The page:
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5 Key Reasons Men Over 40 Lose Interest In Sex

Hint: It's not you!

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A photo of the statue of David with a "closed" sign over the crotch, indicating his low libido.
Gregory Reid/Gallery Stock
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About a thousand years ago, before the era of #MeToo, when we were all in college or in our early 20s, practically the whole country prescribed to the stereotype of the oversexed male. Young men were notorious for being “ready to roll” any time the opportunity would ... um … arise. It’s actually not a myth. Young men DO tend to have high sex drives during this period of life when mother nature expects them to procreate and they are typically healthy and energetic. The misogynistic aspect of this particular stereotype was that it excluded all the equally ready-to-roll young women of the same age. Now that we’re cruising into middle age, has anything changed? The reality is that while it’s normal for men to notice a gradual decrease in sex drive as they age, other factors are usually at play when there’s a noticeable drop in desire or function.

There’s probably nothing more upsetting than being turned down by your sexual partner, especially when you are getting older and have all those nagging insecurities whispering in your ear. “You’re getting fat.” “You’re looking old.” Or worse, “He doesn’t love you anymore.”

Relax. It has nothing to do with you! While problems in a relationship can certainly contribute to a lack of sexual interest from both partners, when it comes to middle-aged men, there are a host of reasons for a diminishing libido, none of which have anything to do with the person they are supposed to be having sex with.

Depression and stress
A man’s self-esteem can be very closely tied to his sex drive. If he’s not feeling good about himself, the last thing he may want is to share himself with you. Financial anxiety, job stress, family turmoil or chronic depression make it nearly impossible to transition into the emotional head space required for arousal. Many people can be helped with psychotherapy alone or in combination with an antidepressant. Ironically, some antidepressants have the side effect of lowering sex drive, so it’s important to discuss this risk with a doctor or therapist.

Health issues
Many common health issues effecting middle-aged men can contribute to erectile problems. High blood pressure and heart disease can actually limit blood flow to the penis. Nerve damage from untreated diabetes also can make maintaining an erection challenging or impossible. Men who are recovering from prostate surgery also experience limitations in blood flow and erectile function. Sleep apnea and obesity are both potential contributors to erectile dysfunction. And while it’s nothing to be ashamed of no matter the cause, many men would rather avoid sex than visit a doctor to discuss solutions to their erectile dysfunction. Instead, they may just try to avoid the situation entirely, leaving their partner feeling rejected.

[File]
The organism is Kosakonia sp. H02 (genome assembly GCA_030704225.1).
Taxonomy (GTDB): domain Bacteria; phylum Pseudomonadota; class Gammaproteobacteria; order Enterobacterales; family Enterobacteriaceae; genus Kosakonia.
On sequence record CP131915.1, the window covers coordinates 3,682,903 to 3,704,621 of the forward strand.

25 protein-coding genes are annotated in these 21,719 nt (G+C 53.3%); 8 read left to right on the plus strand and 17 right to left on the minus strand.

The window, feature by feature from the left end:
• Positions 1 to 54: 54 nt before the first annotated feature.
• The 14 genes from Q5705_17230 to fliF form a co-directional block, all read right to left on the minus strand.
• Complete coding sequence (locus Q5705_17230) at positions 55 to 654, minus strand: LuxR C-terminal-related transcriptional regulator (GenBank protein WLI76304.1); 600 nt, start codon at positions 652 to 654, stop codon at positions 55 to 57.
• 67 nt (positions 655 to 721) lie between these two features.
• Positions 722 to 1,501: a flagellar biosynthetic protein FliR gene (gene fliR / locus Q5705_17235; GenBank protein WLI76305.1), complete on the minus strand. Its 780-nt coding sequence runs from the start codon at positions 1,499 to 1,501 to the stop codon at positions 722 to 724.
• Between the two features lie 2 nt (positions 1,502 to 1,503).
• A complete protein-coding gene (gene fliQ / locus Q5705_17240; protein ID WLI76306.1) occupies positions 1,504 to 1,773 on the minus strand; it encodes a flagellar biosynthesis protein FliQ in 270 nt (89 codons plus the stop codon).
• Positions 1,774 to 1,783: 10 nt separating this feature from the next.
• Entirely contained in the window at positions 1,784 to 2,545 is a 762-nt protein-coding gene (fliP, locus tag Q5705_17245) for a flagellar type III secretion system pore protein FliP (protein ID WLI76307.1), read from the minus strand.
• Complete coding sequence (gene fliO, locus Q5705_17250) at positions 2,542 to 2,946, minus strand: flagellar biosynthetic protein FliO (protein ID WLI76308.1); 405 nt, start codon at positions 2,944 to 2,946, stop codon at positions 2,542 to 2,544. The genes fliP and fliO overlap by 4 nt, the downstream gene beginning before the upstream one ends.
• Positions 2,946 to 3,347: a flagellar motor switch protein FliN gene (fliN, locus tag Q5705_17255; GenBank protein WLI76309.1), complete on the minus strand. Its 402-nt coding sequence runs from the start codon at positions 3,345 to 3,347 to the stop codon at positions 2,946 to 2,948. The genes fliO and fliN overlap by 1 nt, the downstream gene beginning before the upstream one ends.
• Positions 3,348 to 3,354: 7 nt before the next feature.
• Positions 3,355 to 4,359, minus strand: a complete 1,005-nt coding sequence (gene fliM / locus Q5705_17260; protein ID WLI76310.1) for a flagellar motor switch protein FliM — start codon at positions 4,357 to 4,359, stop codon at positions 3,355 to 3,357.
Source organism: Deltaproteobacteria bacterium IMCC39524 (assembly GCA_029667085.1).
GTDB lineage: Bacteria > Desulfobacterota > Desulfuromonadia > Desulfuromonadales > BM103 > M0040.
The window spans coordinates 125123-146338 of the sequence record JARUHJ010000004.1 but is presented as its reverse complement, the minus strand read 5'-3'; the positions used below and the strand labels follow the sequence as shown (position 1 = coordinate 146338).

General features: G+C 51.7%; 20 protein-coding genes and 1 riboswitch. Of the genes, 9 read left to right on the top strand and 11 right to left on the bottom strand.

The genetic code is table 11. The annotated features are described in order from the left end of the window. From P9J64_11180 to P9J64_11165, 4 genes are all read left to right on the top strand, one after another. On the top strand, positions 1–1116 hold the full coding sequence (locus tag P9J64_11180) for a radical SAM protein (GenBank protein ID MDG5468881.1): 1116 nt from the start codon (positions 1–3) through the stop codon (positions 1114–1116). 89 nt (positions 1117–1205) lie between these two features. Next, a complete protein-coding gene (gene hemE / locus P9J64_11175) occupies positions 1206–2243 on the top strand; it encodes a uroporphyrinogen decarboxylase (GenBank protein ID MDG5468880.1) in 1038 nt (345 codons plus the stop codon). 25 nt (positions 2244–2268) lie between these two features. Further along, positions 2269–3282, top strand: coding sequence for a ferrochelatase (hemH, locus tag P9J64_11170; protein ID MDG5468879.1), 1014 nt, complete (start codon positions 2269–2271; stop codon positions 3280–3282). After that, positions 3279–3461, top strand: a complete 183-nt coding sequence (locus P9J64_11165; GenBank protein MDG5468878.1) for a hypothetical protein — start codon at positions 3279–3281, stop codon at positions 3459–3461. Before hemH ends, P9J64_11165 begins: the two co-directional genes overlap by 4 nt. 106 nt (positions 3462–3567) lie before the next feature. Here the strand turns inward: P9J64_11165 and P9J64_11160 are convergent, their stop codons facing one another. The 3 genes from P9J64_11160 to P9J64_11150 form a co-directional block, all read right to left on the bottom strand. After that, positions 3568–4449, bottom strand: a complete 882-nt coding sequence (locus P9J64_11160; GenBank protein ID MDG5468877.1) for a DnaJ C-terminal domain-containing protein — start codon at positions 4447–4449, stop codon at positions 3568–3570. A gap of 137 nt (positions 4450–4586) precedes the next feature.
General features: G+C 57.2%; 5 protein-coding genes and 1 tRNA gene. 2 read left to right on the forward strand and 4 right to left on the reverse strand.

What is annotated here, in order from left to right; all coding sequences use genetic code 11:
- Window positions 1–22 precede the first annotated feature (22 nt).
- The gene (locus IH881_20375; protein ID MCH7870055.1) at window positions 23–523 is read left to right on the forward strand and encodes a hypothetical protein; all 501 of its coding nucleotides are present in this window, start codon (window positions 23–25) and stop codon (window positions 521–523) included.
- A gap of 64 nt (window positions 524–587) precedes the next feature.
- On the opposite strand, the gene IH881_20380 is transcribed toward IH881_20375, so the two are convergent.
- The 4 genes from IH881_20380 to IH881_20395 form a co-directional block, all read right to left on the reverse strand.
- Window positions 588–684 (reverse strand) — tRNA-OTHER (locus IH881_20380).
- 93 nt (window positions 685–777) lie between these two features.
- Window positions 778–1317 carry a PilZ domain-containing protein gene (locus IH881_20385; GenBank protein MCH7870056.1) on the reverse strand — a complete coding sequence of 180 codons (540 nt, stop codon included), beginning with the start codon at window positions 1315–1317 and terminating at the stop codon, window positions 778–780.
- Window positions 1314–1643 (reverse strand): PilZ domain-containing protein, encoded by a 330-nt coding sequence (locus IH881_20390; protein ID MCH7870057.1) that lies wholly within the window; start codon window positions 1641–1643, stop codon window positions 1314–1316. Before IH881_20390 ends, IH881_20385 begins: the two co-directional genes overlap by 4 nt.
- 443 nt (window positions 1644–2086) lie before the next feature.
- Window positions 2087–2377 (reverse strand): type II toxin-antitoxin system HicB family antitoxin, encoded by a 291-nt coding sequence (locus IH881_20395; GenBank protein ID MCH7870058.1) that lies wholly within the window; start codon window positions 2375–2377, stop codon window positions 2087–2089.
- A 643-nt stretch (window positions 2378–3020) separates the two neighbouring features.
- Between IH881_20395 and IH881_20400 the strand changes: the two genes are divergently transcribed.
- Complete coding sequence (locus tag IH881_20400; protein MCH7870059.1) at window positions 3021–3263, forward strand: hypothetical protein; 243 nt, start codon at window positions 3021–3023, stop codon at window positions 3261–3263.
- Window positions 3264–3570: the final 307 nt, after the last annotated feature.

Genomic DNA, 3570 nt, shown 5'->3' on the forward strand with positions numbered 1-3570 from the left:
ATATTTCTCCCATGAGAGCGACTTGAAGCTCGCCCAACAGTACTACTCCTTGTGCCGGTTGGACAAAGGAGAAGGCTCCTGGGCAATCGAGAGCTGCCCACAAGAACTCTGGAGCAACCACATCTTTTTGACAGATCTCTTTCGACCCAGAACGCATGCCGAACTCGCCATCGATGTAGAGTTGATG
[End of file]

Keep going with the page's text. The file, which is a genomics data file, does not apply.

The older we get, the more medications we tend to be on. Those medications almost always come with side effects, and with certain drugs, that can include lack of sex drive or problems maintaining an erection. This doesn’t mean men should stop taking their prescription medications. It means it’s time for a conversation with the doctor. Not every patient reacts the same way to every drug, and the doctor can’t know what side effects are causing a problem for your guy if he doesn’t tell her. If your man is on a medication that is important for his health and it’s causing problems in the bedroom, it’s a good idea for him to talk to his doctor about prescription alternatives or adding an erectile dysfunction medication.

Alcohol and drug use
While many of us might rely on a glass of wine or two to get us in the mood, too much can actually cause us to experience lower sexual desire, not to mention problems climaxing, climaxing prematurely or, in the case of men, problems maintaining an erection. The good news is that it’s mostly reversible. Studies seem to show that if you stop drinking too much, most of the sexual dysfunction caused by alcohol should resolve.

Too much pornography
You know that feeling when you’ve just had sex — you’re happy and relaxed, and even if you totally enjoyed what just happened, the last thing you want is to have sex again right away? It happens to men, too, but in their case, they literally cannot perform because they are temporarily unable to have an erection. It’s called a refractory period, and it’s the period of time in between having sex and having it again. For younger men, that might only be a few minutes. But for older guys, it can be longer. Sometimes 12 to 24 hours! You see where this is headed. If your guy has been taking advantage of unlimited data by streaming explicit content several times a day, he might be wasting his mojo on the internet and not saving enough for you.

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